by Ilio Masprone – Publisher – Knight of the Principality of Monaco for cultural merit

MONACO. More than 20 years ago I joyfully read the page-turner bestseller by the French writer Philippe Delerm, whose “La Première gorgée de bière et autres plaisirs minuscules”, translated into English as “The Small Pleasures of Life”, sold more than one million copies in France. The book is a collection of 35 essays or meditations, each one or two pages in length, describing the joys that can be taken in the “insignificant things” that make up life. More recently I read two other books with similar content that I recommend to my followers, both focused on the minimal pleasures of life expressed by a Danish untranslatable word, “hygge”, pronounced hoo-gah. The two titles are “The Little Book of Hygge: Danish Secrets to Happy Living” by Meir Wiking, chief executive officer of the Happiness Research Institute in Copenhagen, and “”Hygge: the Danish art of happyness”, a collection of people’s ideas on hygge by Marie Tourell Søderberg.

For both the Danes authors “hygge” is basically like a hug, just without the physical touch. Needless to say, this seems to me a perfect way of being in this moment of social distancing!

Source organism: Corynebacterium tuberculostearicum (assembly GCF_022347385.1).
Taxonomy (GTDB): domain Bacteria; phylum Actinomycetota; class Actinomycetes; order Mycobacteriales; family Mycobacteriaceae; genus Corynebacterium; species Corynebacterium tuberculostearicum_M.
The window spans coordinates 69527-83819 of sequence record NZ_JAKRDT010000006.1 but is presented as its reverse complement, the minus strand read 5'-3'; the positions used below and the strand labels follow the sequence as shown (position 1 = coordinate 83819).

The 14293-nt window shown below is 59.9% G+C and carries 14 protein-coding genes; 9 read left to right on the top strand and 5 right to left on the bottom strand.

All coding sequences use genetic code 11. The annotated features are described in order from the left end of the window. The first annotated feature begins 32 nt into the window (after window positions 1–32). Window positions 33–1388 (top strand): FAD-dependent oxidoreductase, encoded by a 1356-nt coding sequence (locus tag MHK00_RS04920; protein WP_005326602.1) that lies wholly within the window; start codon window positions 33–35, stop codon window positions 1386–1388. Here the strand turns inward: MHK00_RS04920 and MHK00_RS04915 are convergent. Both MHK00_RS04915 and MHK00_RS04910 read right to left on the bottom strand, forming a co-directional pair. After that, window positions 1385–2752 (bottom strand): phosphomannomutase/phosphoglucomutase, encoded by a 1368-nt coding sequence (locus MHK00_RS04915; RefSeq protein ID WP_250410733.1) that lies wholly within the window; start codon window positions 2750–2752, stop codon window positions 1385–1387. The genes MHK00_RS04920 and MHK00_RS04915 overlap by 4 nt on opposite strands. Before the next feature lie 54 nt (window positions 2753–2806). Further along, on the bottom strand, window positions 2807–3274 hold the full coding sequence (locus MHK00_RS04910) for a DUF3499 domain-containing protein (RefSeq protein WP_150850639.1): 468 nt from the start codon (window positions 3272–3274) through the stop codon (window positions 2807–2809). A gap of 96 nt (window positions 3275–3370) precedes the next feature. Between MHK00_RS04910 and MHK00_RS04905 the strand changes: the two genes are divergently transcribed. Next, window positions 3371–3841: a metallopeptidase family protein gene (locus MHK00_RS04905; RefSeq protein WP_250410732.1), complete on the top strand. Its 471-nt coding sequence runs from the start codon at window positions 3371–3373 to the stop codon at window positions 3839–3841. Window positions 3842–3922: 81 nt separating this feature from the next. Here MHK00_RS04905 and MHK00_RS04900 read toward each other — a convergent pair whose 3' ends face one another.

Both the authors, and before them Philippe Delerm, describe ways of making the most of little, daily pleasures, like reading a book wrapped in a blanket, lighting a candle, relaxing, meeting friends, taking a walk outdoors, pressing “stop”. They describe Hygge as the “coziness of the soul,” outlining practical ways to embrace the buzzy philosophy and its key ingredients: togetherness, presence, indulgence, relaxation, and comfort. Below I extracted from their books some tips for adding more hygge to your everyday life, especially adaptable to the wise confinement yet necessary in the pandemic. Since the beginning of the lockdown, kitchen was a paramount activity, and hygge foods are all about pleasure, actually comfort food. Think cookies, cake, and pastries, and some special treats, rich food like Italian lasagna and tortellini, French pissaladière and socca, Mexican tacos and chili… By now some restaurants reopened, but it is even more hygge than eating these foods is making them with friends and family. For instance a good idea is to create a cooking club instead of throwing traditional dinner parties. Togetherness is a big part of the hygge concept. To facilitate more time with friends and family, create a new tradition that involves a hygge activity. Hygge is making the most of the moment, but it’s also a way of planning for and preserving happiness. Create a cozy atmosphere: “Danes are obsessed with interior design because our homes are our hygge headquarters,” says Wiking. The one thing every hygge home needs? A “hyggekrog,” or a cozy nook where you might enjoy your coffee and newspaper. You can also bring hygge to your space through candlelight, nature, and rich textures. Stock a self-care emergency kit: to survive and relax after a particularly rough day create a kit that contains comfort things like quality chocolate, herbal tea, a soft blanket, a page-turner book, or a notebook and pen, or a photo album. All of these things allow you to wind down in a more mindful way. Last but not least, practice gratitude, because hygge and gratitude go hand in hand. The philosophy entails feeling thankful for the little things, like a bike ride on a beautiful day, or a glass of wine, or re-watching your favorite movie. Research shows that people who feel grateful are not only happier but also more helpful and forgiving and less materialistic. It’s all about savoring simple pleasures.



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